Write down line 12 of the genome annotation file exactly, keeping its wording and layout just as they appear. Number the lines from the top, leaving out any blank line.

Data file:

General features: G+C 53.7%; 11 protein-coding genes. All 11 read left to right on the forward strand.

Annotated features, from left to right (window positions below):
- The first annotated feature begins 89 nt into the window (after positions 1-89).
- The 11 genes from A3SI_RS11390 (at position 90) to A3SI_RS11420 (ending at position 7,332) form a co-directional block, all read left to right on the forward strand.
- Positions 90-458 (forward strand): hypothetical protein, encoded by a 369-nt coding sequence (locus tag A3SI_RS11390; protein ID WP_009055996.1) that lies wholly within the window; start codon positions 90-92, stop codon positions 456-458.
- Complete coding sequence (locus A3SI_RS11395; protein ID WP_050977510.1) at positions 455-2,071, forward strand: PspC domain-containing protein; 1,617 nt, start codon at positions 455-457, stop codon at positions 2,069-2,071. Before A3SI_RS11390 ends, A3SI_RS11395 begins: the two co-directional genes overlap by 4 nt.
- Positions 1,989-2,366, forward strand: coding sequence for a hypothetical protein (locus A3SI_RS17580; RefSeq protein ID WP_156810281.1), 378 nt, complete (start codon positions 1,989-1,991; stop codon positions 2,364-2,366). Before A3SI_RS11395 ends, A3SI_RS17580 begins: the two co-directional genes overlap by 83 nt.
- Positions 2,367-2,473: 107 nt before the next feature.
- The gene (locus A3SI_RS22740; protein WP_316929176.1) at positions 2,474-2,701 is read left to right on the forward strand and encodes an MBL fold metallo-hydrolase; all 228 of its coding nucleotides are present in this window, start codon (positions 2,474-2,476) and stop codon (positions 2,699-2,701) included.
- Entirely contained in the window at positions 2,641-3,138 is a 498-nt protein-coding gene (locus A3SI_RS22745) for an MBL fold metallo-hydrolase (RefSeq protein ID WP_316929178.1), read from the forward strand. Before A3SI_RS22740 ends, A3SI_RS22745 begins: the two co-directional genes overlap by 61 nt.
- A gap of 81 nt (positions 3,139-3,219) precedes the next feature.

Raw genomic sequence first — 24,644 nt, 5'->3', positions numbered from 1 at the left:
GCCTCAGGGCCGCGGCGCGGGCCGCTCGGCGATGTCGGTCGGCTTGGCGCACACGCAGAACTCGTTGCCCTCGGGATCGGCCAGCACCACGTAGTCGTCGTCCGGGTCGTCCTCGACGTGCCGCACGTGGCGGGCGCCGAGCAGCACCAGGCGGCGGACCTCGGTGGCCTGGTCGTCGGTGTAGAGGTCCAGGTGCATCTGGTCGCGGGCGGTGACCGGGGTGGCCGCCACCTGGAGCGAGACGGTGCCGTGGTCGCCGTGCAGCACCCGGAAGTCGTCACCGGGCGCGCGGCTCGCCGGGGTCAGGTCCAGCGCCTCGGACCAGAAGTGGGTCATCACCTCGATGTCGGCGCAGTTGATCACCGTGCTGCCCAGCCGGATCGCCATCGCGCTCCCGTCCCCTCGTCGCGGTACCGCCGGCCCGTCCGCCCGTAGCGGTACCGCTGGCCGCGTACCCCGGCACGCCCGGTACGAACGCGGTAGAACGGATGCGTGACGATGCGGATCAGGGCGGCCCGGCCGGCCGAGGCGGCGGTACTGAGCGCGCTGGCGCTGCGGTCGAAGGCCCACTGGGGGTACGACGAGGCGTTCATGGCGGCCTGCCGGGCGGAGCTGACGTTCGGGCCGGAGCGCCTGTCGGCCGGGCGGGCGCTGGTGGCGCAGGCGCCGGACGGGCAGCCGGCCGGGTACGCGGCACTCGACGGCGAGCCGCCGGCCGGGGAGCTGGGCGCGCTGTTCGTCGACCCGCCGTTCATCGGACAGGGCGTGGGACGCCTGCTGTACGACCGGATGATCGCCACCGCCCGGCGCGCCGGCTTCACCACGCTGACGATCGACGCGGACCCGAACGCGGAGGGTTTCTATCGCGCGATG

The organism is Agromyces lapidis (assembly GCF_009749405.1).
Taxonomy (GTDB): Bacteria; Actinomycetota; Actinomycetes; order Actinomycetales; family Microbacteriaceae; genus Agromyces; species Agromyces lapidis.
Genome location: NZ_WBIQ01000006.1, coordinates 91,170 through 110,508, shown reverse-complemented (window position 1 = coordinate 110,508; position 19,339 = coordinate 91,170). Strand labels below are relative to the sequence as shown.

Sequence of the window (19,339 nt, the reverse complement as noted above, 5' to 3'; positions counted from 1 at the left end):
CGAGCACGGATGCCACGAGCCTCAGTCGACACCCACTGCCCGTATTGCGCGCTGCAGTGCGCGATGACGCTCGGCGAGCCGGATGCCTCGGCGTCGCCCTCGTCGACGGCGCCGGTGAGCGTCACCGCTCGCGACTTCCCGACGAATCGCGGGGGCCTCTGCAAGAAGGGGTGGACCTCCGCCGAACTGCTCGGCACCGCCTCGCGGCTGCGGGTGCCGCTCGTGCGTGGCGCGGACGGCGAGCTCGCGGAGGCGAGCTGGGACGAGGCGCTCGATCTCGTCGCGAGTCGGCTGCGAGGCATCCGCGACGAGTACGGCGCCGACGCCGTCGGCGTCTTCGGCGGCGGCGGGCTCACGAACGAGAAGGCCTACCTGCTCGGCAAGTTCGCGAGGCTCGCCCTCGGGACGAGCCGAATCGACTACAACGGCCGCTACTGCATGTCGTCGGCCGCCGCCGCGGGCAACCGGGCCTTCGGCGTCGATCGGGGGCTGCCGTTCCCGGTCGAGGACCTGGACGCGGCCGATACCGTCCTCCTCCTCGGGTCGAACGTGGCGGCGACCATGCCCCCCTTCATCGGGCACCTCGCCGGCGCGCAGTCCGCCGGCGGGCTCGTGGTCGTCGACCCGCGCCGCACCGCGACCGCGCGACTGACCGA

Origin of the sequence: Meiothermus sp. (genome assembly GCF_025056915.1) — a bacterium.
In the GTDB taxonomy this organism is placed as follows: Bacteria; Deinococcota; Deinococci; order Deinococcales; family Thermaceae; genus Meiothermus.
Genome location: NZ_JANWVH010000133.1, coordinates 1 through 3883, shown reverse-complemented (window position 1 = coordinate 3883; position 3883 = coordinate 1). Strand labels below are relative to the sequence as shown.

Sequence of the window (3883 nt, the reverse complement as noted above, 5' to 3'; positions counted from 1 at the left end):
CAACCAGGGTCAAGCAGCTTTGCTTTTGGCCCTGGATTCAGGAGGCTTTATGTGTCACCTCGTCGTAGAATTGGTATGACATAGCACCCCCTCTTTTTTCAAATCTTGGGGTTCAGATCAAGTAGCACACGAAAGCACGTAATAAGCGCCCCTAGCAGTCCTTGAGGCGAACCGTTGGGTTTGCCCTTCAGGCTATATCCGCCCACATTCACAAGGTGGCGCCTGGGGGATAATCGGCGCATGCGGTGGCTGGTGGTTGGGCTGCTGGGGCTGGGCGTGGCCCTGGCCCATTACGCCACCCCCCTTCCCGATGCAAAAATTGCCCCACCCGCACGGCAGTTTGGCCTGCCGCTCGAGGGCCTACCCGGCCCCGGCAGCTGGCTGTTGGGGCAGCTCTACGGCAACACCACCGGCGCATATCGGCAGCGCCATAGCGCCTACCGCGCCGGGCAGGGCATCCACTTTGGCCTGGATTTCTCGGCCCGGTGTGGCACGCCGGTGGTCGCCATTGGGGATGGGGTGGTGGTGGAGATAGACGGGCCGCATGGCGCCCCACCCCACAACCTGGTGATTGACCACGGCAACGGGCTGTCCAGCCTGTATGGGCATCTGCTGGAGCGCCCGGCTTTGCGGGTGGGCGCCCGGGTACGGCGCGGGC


Raw genomic sequence first — 24,644 nt, 5'->3', positions numbered from 1 at the left: